the eagles to this victory. he's been a backup for a long time and actually contemplated retiring not too long ago. >> yes, he was originally drafted in 2012 by theaes. not a high draft pick. he was taken in the third round, 88th overall, but i can guarantee you none of the 87 ahead of him were m.v.p. of the super bowl last night. he had a bounce around career at the vy start with the eagles. he got a little chance to be the number one, g did well for a season, chip kelly, the then tach, thought he wanted go in another direction, he wanted a mobile quarterback. nick is notsarily that. he was traded to the rams, did not do well, lost as a starter, lost the job. was a backup and to the chefs next year and continue pated retirement. he said i think i just might hang itp, this i not why i got intol. footbal
he was lured back to the eagless by a friend who coached before when he was with the eagles. he said i'llive it another chance. he said this is a place where i could at least enjoy the game p and theple. there was p certainly no idea he was going to become a startingin quarterbac again eagles have a fine young quarterback, second year pyer carson wince, but december 10 he tore his acl and suddenly nick foles was in the spotlight again. >> yang: and i heard theag s playoff hopes or supere bowl hopes died when carson went out. um thees because carson was an enormous part of getting the eagles in posihaonio to a post season run. he had a wonderful season. phaps a most valuable player quality season. nick, as we know, had a very spotty mystery and no one thought he would be the kind of guy who would be able to pick up the team and carry them in the way carson wince had, but i guess we were a in for bit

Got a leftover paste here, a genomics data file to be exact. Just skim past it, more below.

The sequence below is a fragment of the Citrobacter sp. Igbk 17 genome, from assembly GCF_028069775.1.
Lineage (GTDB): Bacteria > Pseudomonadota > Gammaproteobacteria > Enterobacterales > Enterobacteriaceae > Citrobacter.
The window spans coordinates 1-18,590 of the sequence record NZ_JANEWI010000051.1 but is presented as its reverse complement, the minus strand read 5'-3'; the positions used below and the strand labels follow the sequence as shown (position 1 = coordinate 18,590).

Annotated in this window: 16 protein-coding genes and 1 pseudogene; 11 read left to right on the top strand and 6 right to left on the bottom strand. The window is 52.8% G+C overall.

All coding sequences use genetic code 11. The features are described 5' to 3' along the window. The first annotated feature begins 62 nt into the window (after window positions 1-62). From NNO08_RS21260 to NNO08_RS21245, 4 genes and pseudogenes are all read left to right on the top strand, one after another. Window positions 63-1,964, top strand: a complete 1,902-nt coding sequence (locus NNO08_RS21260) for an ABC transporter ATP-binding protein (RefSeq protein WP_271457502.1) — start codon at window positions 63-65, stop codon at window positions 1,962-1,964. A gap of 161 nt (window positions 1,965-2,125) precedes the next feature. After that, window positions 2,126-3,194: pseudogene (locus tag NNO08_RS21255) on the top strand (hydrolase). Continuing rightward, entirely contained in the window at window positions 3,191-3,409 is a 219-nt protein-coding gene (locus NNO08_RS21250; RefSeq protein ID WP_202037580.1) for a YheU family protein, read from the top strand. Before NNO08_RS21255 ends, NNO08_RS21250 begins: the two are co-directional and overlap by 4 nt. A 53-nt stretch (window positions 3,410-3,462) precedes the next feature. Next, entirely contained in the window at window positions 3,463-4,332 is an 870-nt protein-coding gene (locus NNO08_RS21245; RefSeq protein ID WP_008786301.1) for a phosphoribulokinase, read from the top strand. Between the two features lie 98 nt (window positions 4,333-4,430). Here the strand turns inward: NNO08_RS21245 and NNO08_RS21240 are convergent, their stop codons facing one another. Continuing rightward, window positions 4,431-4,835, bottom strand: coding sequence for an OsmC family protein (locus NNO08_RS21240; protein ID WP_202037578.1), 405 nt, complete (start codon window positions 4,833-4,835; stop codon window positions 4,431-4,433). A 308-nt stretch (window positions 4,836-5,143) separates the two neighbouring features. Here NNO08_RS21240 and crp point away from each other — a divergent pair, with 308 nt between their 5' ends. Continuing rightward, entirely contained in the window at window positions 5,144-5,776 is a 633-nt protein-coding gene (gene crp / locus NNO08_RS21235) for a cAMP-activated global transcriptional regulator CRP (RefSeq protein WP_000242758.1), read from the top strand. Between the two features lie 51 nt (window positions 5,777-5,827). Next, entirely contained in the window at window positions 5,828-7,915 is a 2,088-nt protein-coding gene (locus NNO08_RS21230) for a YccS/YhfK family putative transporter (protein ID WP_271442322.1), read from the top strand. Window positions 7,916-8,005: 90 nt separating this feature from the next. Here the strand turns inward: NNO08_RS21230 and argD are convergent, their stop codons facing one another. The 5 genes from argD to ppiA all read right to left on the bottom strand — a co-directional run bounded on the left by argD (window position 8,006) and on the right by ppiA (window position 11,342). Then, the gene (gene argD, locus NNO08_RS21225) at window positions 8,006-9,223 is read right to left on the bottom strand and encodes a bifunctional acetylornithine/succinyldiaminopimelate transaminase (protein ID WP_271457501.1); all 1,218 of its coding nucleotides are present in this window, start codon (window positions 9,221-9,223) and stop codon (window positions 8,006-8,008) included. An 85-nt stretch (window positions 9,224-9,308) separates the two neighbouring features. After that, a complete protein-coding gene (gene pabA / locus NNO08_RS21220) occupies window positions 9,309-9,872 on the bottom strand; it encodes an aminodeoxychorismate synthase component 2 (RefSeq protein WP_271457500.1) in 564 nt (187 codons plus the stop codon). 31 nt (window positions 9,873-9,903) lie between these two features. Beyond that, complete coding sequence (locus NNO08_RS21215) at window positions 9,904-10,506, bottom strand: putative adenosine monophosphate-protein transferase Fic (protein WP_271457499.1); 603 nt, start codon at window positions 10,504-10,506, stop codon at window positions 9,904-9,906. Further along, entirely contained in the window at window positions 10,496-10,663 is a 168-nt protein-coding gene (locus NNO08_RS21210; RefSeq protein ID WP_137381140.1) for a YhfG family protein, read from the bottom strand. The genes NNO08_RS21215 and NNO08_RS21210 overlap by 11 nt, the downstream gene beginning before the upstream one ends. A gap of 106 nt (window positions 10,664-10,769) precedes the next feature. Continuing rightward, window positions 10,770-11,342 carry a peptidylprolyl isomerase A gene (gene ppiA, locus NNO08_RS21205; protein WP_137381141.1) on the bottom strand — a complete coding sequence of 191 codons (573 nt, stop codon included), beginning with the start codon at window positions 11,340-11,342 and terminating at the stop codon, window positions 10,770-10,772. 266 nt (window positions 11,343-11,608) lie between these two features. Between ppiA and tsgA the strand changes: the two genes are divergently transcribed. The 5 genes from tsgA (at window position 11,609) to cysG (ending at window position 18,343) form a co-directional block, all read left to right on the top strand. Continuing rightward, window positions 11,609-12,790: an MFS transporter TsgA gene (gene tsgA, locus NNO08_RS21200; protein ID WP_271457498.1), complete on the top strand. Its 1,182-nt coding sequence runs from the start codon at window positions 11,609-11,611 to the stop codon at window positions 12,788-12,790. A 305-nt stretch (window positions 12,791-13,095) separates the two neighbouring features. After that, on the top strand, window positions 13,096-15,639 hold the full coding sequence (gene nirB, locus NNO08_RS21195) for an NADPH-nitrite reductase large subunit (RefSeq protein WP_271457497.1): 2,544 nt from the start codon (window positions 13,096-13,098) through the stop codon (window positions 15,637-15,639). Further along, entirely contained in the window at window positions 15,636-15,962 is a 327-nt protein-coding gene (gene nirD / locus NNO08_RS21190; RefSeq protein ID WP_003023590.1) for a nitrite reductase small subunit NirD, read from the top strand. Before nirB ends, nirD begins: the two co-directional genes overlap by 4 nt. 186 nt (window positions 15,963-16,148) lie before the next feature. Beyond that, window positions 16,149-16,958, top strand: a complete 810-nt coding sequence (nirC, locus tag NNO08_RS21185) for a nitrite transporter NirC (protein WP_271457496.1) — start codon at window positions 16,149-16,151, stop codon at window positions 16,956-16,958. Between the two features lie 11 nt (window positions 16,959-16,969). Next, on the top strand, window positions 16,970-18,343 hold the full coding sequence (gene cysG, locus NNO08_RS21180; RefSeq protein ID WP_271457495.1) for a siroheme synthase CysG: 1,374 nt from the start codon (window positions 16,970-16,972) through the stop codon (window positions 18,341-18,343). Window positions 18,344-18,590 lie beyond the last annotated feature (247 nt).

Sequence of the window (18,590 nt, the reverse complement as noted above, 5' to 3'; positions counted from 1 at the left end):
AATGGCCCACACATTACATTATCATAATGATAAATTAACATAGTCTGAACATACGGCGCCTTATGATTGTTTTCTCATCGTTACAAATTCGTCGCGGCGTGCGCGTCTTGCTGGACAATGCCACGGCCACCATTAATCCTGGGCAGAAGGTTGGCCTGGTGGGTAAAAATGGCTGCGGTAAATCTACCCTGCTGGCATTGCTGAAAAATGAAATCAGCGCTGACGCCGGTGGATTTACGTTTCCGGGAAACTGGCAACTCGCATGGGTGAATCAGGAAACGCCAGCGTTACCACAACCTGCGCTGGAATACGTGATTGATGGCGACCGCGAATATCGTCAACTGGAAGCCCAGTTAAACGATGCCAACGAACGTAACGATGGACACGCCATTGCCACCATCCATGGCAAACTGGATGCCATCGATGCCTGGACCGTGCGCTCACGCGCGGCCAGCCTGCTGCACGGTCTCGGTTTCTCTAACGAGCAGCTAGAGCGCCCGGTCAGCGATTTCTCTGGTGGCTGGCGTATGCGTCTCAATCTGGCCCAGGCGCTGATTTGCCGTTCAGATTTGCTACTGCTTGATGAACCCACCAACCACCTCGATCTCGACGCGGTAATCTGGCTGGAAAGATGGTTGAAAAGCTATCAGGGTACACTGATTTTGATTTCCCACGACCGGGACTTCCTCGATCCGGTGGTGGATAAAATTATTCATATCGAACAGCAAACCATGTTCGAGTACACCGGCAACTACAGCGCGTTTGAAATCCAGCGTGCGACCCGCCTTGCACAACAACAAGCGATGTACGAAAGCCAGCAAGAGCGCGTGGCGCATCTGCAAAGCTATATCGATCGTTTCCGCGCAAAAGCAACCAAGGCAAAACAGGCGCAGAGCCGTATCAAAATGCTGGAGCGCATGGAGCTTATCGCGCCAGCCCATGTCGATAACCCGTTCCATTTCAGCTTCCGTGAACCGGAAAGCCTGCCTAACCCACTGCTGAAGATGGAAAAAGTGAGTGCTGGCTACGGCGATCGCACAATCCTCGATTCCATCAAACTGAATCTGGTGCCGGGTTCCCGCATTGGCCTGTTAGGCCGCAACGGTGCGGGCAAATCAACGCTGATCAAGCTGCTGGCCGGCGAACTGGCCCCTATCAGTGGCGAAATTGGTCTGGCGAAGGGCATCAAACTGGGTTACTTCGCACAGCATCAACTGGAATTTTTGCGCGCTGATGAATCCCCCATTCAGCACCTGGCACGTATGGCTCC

of surprise.ri >> yang: now you have a quarterback who led his team tou ther bowl championship and is likely not going to be the starting quarterback next year. >> that's an odd circumstance the m.v.p. doesn'have a starting job the next season. but carter will come back from the acl news surgery, it's expected he had been lack at the the start of the season, nickk will be b the sideline and wearing a baseball cap and applaudin he's under contract to the eagles. if they want to keep him, they can. hetdzent have a lot of choice there. but it is an odd circumstance for someonhe who did what did last night in the super >> i guess the victory was fitting because they were not favored. they were going up against a team that had won theuper bowlbo a number of times. does it fit with sort of the underdog mentality of philadelphia sports?or >> yes, and it fits also with the city's perceived persona as that sort of rocky characterai